Real Estate Industry News
Real Estate Industry News
Health insurance company makes affordable housing, the Vatican has some property purchasing problems, and more
Top of the news:
The Happiest Place on Earth is set to get a little happier as Disney plans on moving 2,000 workers from California to Florida and have them work on their new campus.
New legislation would require brokers, listing agents, and realtors to notify the city of New York a month ahead of listing a vacant property for sale, as to allow the city government a chance to purchase the buildings and repurpose them, Commercial Observer writes.
New analysis from S&P Global Intelligence predicts that the Surfside condo collapse could shift how expertsestimate a building’s risk and conduct risk assessments, such as by adding insurers to condo board of directors groups or taking structural weaknesses into consideration when studying a building’s vulnerability, Globe St. reports.
Health insurance company Anthem, Inc., is putting roughly $87 million into affordable housing in Indiana, signaling a change in how healthcare providers recognize the influence of external factors such as housing on their members’ health, and embracing an all-encompassing approach to catering towards them, Fierce Healthcare writes.
Commercial real estate services firm CBRE, Inc., will pay about $1.3 billion to own a 60% stake in infrastructure, real estate, and natural resources construction firm Turner & Townsend Holdings Ltd., The Wall Street Journal reports. The buildings that CBRE, Inc. owns and leases prioritize reducing carbon emissions, so having a stake in Turner & Townsend Holdings Ltd., one of the biggest developers globally, is expected to take CBRE, Inc.’s efforts – and future investments – global.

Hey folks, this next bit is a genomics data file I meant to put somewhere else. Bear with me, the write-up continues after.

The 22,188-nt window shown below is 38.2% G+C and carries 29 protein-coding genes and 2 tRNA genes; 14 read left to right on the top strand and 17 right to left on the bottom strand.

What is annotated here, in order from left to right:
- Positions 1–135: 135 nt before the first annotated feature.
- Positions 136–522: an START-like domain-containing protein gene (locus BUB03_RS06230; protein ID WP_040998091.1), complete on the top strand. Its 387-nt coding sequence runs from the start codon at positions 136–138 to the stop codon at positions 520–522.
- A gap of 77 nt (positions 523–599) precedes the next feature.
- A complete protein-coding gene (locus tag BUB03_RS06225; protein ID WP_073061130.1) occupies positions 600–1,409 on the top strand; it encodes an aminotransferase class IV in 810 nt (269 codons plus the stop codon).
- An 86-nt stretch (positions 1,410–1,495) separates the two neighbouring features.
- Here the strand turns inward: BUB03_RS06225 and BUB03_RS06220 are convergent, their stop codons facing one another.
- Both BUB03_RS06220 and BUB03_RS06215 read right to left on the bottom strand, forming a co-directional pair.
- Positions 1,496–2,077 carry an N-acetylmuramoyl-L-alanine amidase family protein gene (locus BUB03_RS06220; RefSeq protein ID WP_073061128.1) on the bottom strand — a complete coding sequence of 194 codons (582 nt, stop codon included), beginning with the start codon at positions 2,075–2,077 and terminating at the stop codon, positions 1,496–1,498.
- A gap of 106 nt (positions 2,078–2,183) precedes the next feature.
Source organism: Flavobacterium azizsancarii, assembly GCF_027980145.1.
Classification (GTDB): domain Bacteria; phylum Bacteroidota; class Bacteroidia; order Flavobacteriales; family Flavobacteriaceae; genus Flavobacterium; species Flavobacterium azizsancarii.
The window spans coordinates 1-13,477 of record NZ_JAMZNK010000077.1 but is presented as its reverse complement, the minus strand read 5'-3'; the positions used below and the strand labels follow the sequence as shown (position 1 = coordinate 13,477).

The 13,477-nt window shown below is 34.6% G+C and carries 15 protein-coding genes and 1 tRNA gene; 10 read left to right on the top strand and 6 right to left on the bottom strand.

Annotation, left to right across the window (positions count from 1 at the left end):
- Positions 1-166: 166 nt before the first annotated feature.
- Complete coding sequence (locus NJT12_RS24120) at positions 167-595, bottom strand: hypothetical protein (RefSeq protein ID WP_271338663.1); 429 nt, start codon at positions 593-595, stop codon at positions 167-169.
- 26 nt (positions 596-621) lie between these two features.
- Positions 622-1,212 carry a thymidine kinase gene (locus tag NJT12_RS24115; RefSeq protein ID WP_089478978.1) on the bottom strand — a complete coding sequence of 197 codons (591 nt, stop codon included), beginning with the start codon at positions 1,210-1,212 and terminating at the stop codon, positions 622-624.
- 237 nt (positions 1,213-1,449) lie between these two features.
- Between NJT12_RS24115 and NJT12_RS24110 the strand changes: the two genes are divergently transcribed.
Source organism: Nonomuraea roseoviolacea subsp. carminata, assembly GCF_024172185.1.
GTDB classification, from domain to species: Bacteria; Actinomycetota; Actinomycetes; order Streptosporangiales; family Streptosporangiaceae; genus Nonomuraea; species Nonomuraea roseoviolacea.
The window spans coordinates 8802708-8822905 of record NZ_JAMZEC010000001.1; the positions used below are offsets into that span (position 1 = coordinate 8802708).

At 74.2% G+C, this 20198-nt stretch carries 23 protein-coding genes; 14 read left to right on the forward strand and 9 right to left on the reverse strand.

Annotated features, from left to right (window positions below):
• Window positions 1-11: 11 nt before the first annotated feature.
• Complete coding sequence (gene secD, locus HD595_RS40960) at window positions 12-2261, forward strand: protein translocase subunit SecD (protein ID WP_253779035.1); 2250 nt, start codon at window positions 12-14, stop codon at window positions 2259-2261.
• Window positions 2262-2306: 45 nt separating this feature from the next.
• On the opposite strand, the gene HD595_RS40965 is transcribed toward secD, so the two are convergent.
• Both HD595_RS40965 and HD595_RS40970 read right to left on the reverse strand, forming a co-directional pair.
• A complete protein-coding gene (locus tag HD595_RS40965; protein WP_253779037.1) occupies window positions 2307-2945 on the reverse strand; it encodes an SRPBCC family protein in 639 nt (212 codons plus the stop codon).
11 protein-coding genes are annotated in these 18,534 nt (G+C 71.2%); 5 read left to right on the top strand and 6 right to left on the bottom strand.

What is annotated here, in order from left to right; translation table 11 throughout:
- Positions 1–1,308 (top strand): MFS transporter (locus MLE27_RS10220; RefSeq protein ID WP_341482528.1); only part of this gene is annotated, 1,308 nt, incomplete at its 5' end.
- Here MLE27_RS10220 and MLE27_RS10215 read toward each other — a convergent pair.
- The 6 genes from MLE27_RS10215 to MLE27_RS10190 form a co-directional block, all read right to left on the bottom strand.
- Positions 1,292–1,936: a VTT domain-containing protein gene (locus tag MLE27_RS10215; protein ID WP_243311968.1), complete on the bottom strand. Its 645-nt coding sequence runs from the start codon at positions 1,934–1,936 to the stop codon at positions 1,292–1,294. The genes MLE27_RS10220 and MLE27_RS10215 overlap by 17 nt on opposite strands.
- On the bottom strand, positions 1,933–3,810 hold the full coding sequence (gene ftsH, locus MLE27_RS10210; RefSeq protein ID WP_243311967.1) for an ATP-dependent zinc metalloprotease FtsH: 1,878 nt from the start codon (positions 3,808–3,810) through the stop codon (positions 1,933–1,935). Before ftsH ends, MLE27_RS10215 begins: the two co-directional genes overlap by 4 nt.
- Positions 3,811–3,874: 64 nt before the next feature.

Well-meaning carbon emissions caps penalize businesses that use high amounts of energy, such as grocery stores, Propmodo writes.
In order to one-up the competition and woo renters, luxury apartment rentals are attempting to provide some of the most extravagant perks, ranging from coworking areas to bowling alleys to meditation rooms, The Washingtonian reports.
Commercial real estate sales are returning to pre-pandemic levels, even if the market looks a lot different than before, Business Report writes. For example, properties in large cities such as New York have become less popular as ones in Sunbelt areas have become more popular.
Real estate fund manager Moorfield Group has backed proptech firm Pi Labs, allowing them to continue testing and funding proptech projects which Moorfield Group can enjoy early access to as investors, IPE Real Assets writes.
The future of a $30 million, three bedroom condo in New York is in jeopardy as courts try to identify who owns it, and owes the $13.75 million mortgage that was allegedly put into default earlier this year – more complicated than it seems, because the guarantor for the loan, Weihong Duan, is currently under custody of the Chinese government for a separate case, The Real Deal reports.
Here are some tips on how to deal with burnout.